Scientific article
Open access

Impact of war and forced displacement on children's mental health-multilevel, needs-oriented, and trauma-informed approaches

CollaboratorsEliez, Stéphan
Published inEuropean child & adolescent psychiatry, vol. 31, no. 6, p. 845-853
Publication date2022-06

The infliction of war and military aggression upon children must be considered a violation of their basic human rights and can have a persistent impact on their physical and mental health and well-being, with long-term consequences for their development. Given the recent events in Ukraine with millions on the flight, this scoping policy editorial aims to help guide mental health support for young victims of war through an overview of the direct and indirect burden of war on child mental health. We highlight multilevel, need-oriented, and trauma-informed approaches to regaining and sustaining outer and inner security after exposure to the trauma of war. The impact of war on children is tremendous and pervasive, with multiple implications, including immediate stress-responses, increased risk for specific mental disorders, distress from forced separation from parents, and fear for personal and family's safety. Thus, the experiences that children have to endure during and as consequence of war are in harsh contrast to their developmental needs and their right to grow up in a physically and emotionally safe and predictable environment. Mental health and psychosocial interventions for war-affected children should be multileveled, specifically targeted towards the child's needs, trauma-informed, and strength-and resilience-oriented. Immediate supportive interventions should focus on providing basic physical and emotional resources and care to children to help them regain both external safety and inner security. Screening and assessment of the child's mental health burden and resources are indicated to inform targeted interventions. A growing body of research demonstrates the efficacy and effectiveness of evidence-based interventions, from lower-threshold and short-term group-based interventions to individualized evidence-based psychotherapy. Obviously, supporting children also entails enabling and supporting parents in the care for their children, as well as providing post-migration infrastructures and social environments that foster mental health. Health systems in Europe should undertake a concerted effort to meet the increased mental health needs of refugee children directly exposed and traumatized by the recent war in Ukraine as well as to those indirectly affected by these events. The current crisis necessitates political action and collective engagement, together with guidelines by mental health professionals on how to reduce harm in children either directly or indirectly exposed to war and its consequences.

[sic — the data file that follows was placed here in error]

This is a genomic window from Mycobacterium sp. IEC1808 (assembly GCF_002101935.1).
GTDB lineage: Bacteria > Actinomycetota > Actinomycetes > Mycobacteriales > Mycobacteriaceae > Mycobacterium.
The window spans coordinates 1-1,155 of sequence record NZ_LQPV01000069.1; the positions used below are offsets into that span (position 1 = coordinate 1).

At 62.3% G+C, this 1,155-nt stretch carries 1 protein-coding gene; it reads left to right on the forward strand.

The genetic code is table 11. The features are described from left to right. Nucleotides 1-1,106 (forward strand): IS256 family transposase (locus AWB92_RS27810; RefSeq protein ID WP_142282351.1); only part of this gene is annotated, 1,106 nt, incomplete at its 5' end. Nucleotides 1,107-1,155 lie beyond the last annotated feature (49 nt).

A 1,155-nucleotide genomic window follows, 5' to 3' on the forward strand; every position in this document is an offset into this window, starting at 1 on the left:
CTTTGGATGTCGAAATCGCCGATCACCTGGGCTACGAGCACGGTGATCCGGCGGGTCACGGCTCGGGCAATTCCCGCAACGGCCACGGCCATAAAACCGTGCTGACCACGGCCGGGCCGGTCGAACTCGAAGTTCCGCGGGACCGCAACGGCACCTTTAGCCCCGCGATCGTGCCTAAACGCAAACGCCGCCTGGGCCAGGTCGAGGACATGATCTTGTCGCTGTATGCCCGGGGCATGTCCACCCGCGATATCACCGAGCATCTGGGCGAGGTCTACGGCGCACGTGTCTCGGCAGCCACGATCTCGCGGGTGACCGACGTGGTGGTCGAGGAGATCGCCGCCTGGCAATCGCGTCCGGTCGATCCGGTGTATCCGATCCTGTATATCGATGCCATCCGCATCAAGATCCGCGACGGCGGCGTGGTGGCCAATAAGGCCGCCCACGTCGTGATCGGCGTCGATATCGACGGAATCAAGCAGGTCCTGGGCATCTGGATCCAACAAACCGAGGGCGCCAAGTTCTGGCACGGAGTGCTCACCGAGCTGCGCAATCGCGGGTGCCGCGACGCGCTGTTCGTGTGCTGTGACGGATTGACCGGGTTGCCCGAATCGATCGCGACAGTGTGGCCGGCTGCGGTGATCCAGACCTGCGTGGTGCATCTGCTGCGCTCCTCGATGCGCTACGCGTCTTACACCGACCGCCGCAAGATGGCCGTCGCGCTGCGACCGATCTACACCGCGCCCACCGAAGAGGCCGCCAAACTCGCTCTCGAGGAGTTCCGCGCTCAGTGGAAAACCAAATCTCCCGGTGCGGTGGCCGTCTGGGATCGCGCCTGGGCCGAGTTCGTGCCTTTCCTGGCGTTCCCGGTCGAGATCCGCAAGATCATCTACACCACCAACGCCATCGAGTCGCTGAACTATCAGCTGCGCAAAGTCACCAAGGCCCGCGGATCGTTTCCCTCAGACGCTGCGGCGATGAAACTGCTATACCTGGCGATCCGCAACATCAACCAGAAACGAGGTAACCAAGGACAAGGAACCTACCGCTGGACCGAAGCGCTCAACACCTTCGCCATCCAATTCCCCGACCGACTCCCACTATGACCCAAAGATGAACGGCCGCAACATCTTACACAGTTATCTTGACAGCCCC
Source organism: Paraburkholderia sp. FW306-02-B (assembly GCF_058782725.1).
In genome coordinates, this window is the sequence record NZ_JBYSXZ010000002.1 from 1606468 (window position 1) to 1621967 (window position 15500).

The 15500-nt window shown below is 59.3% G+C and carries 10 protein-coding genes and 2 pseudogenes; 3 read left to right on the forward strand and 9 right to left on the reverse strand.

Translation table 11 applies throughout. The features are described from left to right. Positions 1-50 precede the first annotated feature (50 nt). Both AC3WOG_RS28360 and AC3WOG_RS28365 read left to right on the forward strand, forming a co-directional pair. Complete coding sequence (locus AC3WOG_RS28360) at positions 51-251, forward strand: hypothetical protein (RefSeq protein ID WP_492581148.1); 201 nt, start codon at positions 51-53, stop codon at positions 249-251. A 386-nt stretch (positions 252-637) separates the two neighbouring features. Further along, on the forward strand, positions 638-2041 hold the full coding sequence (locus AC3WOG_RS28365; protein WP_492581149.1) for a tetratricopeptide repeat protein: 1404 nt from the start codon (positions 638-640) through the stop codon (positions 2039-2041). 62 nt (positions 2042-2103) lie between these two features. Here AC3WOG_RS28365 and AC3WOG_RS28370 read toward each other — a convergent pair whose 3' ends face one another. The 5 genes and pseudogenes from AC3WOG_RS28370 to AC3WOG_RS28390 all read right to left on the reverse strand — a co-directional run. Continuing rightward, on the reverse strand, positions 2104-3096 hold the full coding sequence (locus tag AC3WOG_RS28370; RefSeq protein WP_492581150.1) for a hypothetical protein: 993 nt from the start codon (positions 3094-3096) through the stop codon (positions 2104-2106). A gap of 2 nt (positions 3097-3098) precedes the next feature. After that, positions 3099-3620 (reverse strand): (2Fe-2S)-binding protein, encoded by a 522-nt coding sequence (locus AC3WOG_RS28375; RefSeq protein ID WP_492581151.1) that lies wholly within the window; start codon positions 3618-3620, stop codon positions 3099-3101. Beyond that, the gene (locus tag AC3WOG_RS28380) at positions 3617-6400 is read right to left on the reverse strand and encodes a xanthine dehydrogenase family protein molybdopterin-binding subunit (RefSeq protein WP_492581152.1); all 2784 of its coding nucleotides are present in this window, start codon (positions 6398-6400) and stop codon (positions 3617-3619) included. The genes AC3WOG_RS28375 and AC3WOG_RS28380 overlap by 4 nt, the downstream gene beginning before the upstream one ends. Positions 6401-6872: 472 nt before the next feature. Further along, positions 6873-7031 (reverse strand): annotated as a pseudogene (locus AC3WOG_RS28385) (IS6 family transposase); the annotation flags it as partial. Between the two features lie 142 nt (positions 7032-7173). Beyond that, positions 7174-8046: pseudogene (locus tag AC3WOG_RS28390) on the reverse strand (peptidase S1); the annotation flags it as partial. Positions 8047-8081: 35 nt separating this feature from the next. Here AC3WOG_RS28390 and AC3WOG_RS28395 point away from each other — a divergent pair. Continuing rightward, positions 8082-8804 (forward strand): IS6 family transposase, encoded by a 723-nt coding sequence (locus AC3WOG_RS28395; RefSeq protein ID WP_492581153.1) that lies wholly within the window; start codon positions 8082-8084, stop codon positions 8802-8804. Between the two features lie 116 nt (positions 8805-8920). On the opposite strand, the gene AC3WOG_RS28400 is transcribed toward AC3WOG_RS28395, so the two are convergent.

• Anxiety
  • Burden
  • Children
  • Children’s rights
  • Depression
  • Forced migration
  • Human rights
  • Mental health
  • Post-traumatic stress disorder
  • Psychopathology
  • Refugee
  • Trauma
  • War
  • Child
  • Humans
  • Mental Disorders
  • Mental Health
  • Parents / psychology
  • Psychotherapy
  • Refugees / psychology
  • Stress Disorders, Post-Traumatic / psychology
Citation (ISO format)
BÜRGIN, David et al. Impact of war and forced displacement on children’s mental health-multilevel, needs-oriented, and trauma-informed approaches. In: European child & adolescent psychiatry, 2022, vol. 31, n° 6, p. 845–853. doi: 10.1007/s00787-022-01974-z
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Article (Published version)
ISSN of the journal1018-8827

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Creation07/15/2022 3:07:00 PM
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